The retirement plan laws have always required that plans be updated for tax law changes.  Before 2003, the IRS allowed plans to be periodically restated for tax law changes that occurred over many years.  This resulted in large, periodic major plan restatements.  However, since 2003 the IRS has required amendments to retirement plans for each new tax law resulting in more frequent “interim amendments.”  [For those of you interested in a more detailed discussion of these required interim amendments since 2003, please go to my questions answered at my Linked-In profile.]  For many plans, the deadlines for many of these plan restatements or interim amendments have now expired.  Current rules provide that plans that have not been redrafted to comply with required prior restatements or interim amendments cease to be qualified as of their applicable deadlines.

In the worst case scenario, the IRS may demand that the plan be retroactively disqualified.  If the IRS is successful in disqualifying the plan, the plan sponsor’s tax deductions for contributions taken in the year of disqualification and in later years would be disallowed.  The taxes owed by the plan sponsor due to the disallowance of previously claimed retirement plan deductions plus applicable interest and penalties could be enormous.  In addition, participants of the plan would have to treat as taxable income the value of their plan account as of the date of such disqualification.  The taxes, interest and penalties to the participants from the date of plan disqualification could be equally exorbitant. This would be a truly disastrous and harsh result for both the employer plan sponsor and participants in the disqualified plan.

However, in most cases, the current policy of the IRS is to impose monetary penalties instead of the more severe penalty of plan disqualification.  Even so, when the IRS raises these failures as the result of an audit the penalties can be quite severe.   Penalties can range from $2,500 to $80,000 depending on the failures involved and the size of the plan.  It is worth noting that in recent years, the IRS has increased its auditing of retirement plans.

 Here is Good News: How to Solve This Looming Problem 

The IRS has a voluntary remedial program called the VCP (voluntary compliance program) to correct these plan document deficiencies.  The IRS position is that retirement plans may be re-qualified only by having the plan sponsor voluntarily come forward before an IRS audit by submitting the newly drafted delinquent restatements and/or interim amendments to the IRS in accordance with some very detailed procedures and documentation pursuant to Revenue Procedure 2008-50.  Once the IRS reviews and hopefully approves the application and the newly drafted required documentation, the plan is deemed to be in full compliance with applicable law and such plan is retroactively tax qualified.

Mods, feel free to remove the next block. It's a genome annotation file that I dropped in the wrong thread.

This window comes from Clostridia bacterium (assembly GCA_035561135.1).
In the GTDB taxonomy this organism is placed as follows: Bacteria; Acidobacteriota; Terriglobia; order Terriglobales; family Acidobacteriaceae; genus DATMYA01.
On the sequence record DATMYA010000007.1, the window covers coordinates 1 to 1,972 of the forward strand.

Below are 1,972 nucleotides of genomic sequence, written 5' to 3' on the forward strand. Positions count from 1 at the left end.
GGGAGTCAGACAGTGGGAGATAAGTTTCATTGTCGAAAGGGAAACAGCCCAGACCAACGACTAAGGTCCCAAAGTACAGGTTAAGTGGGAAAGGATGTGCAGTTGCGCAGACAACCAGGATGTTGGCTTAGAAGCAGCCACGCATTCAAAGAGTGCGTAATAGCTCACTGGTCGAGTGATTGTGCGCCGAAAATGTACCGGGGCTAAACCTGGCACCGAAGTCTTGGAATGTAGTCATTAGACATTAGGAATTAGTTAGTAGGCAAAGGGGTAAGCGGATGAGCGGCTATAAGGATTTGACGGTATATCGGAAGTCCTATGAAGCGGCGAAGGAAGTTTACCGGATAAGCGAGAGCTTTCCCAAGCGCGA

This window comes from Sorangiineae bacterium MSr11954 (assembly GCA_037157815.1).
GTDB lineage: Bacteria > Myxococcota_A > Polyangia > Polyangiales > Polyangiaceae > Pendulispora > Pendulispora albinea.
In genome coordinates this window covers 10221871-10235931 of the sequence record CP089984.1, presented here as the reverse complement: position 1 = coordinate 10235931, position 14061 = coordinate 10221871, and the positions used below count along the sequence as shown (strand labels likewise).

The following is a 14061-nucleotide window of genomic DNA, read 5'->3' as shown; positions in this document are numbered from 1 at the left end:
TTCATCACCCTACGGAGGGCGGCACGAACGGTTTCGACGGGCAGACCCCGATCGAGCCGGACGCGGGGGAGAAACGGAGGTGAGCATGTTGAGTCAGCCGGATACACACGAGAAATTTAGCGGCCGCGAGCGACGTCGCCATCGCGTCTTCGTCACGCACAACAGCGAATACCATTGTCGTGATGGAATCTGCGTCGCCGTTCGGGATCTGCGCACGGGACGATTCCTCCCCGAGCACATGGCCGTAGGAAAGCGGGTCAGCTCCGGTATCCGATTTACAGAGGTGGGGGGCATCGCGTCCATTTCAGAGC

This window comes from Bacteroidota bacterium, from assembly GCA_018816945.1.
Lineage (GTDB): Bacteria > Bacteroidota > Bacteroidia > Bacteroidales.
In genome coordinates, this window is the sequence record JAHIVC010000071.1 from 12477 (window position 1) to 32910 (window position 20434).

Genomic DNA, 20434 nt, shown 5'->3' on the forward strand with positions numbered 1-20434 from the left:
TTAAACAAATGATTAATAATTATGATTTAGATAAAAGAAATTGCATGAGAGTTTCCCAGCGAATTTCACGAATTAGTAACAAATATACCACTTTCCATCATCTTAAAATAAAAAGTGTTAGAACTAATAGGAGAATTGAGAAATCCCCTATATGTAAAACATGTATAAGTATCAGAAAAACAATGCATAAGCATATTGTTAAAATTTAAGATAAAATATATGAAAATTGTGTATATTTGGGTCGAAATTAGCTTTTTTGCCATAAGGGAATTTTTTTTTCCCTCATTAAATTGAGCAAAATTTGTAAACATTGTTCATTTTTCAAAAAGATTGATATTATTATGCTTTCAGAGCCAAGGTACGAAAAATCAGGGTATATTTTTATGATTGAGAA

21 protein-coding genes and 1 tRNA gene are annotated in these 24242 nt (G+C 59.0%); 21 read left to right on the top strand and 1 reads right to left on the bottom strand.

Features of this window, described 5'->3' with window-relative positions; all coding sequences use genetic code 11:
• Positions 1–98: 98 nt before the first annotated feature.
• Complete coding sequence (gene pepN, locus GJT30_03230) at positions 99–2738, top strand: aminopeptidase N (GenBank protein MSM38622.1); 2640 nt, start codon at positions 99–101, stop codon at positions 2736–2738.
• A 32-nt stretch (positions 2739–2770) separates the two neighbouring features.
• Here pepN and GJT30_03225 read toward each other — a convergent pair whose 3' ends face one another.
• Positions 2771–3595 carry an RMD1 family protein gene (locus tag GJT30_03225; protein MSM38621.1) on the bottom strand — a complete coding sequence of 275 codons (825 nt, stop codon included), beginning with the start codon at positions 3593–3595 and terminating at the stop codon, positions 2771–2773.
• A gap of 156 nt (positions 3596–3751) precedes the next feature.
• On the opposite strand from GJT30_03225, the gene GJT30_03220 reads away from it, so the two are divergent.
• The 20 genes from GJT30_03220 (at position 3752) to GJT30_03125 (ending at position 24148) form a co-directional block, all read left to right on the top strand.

Instead of paying a steep monetary penalty, the VCP submission results in the paying of a filing fee to the IRS.  Sometimes, if the violation is quite limited the filing fee can be as low as $375.  (Remember, you will still need to pay for documentation services associated with plan restatements and interim amendments.  However, these costs would have been incurred in any event to keep your plan in full compliance with the law.)  The important point here is that the use of the VCP program avoids the risk of plan disqualification or the imposition of a large monetary penalty.

 How We Can Help:

Numerous VCP program applications under the applicable Revenue Procedure 2008-50 have been submitted by this office.  This application along with the needed plan restatements and interim amendments must be carefully drafted to ensure efficient negotiations and a successful outcome with the IRS.

The Bottom Line:

Plan sponsors should immediately and voluntarily move to correct plan deficiencies pursuant to the more taxpayer friendly and cheaper VCP program before the IRS audits your plan.  Once the IRS commences an audit, the VCP submission strategy is no longer an option and your plan is exposed to disqualification and/or severe monetary penalties.

Looking forward, you must establish a program with your plan adviser to ensure that your plan is kept in compliance with the laws concerning plan restatements, interim amendments and the changing IRS submission requirements and deadlines.  This will avoid having to deal with all of these problems again in the future.  In fact, the Revenue Procedure requires a disclosure in the VCP application as to what new procedures the plan sponsors will use to avoid this problem in the future.

 Do Not Wait

Do not wait for the IRS to audit your retirement plan as it then will be too late to get the cheaper and less painful VCP deal.